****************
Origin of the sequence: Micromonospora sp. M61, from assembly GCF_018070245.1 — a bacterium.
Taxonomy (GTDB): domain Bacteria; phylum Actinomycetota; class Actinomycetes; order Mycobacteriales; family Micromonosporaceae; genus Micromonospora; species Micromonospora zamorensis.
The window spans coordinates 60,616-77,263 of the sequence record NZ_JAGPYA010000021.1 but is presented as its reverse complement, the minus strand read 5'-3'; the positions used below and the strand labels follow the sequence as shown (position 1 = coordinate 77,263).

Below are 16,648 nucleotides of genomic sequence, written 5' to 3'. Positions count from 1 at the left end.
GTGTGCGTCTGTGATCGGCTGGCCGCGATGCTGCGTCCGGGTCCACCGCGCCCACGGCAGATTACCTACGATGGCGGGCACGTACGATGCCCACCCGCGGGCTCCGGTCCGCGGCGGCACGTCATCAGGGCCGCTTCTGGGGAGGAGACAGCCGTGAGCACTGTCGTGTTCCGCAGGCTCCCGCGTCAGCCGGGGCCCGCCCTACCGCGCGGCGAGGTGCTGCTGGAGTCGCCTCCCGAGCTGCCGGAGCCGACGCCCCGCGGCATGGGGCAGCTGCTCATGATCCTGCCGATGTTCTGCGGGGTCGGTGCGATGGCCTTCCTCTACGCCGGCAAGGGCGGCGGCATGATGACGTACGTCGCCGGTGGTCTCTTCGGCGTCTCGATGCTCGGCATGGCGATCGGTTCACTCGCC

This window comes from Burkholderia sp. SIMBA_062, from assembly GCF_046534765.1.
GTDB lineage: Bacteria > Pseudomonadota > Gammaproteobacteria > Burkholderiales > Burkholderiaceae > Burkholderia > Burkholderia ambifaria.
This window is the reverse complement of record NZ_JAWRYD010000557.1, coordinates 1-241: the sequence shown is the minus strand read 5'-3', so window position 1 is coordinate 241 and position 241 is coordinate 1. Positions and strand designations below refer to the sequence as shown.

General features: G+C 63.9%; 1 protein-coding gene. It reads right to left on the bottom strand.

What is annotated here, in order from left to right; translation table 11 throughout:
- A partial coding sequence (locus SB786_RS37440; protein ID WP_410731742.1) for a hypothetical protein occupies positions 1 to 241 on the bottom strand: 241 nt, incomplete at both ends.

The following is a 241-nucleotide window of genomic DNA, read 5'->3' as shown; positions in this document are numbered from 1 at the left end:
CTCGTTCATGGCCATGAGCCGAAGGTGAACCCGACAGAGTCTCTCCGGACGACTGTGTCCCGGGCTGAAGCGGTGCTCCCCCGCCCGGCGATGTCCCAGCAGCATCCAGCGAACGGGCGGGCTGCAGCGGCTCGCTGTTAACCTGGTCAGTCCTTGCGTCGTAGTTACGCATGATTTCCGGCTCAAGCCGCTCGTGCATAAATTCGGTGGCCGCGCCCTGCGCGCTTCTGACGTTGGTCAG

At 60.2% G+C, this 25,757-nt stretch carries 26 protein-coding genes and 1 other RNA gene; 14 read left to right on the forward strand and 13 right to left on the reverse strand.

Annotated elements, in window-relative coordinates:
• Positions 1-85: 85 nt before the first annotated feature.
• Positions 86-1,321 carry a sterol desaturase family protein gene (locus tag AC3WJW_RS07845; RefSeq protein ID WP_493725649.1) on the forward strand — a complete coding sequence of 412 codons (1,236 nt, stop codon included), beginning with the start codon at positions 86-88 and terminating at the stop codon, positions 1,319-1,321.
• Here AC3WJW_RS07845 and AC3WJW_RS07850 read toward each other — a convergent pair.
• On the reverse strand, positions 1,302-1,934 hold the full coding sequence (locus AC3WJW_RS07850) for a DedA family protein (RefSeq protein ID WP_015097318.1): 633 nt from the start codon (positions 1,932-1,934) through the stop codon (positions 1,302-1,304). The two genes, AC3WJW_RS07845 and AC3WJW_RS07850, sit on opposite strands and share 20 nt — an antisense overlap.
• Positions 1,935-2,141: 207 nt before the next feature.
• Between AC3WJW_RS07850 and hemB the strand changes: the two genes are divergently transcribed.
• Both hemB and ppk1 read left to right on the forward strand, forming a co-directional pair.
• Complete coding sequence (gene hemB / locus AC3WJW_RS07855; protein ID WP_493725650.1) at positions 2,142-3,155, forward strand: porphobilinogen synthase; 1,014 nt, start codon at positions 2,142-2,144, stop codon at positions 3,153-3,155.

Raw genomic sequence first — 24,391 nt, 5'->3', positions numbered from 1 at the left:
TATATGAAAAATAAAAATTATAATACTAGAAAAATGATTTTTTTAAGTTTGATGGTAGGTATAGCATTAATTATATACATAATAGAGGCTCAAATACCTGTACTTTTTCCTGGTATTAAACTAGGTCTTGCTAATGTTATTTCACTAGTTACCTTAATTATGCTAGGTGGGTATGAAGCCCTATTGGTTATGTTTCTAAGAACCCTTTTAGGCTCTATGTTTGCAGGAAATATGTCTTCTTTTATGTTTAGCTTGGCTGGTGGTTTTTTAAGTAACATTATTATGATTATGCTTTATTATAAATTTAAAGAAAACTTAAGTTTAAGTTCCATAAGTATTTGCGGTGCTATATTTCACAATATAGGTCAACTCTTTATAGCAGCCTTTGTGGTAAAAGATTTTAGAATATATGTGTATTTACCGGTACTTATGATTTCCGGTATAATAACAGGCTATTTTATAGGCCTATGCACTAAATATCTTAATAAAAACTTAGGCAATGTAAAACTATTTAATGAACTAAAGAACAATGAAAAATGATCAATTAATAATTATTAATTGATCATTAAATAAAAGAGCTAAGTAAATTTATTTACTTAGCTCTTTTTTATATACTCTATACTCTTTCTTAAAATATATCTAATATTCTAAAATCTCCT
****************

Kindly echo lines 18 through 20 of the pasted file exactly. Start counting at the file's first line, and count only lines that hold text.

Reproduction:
• Here AC3WJW_RS07845 and AC3WJW_RS07850 read toward each other — a convergent pair.
• On the reverse strand, positions 1,302-1,934 hold the full coding sequence (locus AC3WJW_RS07850) for a DedA family protein (RefSeq protein ID WP_015097318.1): 633 nt from the start codon (positions 1,932-1,934) through the stop codon (positions 1,302-1,304). The two genes, AC3WJW_RS07845 and AC3WJW_RS07850, sit on opposite strands and share 20 nt — an antisense overlap.
• Positions 1,935-2,141: 207 nt before the next feature.